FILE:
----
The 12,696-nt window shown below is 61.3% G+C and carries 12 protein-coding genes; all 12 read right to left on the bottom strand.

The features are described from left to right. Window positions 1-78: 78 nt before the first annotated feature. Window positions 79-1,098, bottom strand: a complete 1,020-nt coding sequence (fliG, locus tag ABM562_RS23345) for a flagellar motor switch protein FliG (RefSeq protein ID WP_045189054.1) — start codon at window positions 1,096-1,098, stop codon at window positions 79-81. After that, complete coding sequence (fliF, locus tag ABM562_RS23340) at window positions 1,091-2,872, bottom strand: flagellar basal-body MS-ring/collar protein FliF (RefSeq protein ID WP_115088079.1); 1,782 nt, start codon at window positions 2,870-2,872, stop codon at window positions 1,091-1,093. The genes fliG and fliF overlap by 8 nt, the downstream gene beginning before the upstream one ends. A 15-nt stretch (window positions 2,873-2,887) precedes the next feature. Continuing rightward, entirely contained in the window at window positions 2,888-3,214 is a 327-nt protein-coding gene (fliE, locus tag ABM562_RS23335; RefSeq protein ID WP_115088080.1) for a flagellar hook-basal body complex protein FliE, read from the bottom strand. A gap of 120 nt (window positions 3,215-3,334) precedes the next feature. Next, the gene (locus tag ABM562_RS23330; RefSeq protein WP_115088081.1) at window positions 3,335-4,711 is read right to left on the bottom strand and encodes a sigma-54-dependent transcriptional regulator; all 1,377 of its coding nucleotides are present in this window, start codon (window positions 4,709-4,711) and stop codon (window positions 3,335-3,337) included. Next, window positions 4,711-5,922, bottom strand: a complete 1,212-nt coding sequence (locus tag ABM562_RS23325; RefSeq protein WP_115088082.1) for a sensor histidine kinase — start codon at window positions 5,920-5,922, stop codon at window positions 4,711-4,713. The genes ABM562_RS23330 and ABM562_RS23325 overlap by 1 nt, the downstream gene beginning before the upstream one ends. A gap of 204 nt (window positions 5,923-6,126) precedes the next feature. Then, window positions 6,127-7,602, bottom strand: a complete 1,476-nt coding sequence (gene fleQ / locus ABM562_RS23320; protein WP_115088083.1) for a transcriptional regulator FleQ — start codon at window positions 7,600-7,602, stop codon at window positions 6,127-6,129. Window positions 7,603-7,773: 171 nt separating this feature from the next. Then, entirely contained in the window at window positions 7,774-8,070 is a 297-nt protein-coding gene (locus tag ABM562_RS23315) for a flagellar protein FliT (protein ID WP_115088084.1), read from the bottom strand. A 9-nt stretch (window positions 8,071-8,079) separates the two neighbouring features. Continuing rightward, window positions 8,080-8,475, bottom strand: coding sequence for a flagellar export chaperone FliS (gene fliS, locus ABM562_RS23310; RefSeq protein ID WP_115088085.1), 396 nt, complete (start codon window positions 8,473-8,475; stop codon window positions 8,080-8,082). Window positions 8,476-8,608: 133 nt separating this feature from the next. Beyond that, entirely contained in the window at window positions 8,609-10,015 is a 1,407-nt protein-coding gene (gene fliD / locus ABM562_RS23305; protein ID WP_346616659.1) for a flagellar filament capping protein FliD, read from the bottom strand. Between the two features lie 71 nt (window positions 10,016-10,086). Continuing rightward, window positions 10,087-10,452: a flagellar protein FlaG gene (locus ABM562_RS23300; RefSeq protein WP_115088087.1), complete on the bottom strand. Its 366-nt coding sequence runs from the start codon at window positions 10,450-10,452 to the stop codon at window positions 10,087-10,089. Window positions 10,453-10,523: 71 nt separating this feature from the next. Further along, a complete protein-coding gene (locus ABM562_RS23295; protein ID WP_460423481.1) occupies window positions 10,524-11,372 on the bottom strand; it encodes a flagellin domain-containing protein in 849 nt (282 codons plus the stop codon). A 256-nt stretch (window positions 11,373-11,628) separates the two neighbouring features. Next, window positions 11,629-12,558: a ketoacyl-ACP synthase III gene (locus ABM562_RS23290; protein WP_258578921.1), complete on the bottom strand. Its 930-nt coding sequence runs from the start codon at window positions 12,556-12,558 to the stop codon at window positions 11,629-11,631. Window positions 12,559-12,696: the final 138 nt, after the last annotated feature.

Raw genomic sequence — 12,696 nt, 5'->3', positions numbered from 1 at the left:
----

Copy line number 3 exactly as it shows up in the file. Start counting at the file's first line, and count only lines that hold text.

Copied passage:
Raw genomic sequence — 12,696 nt, 5'->3', positions numbered from 1 at the left: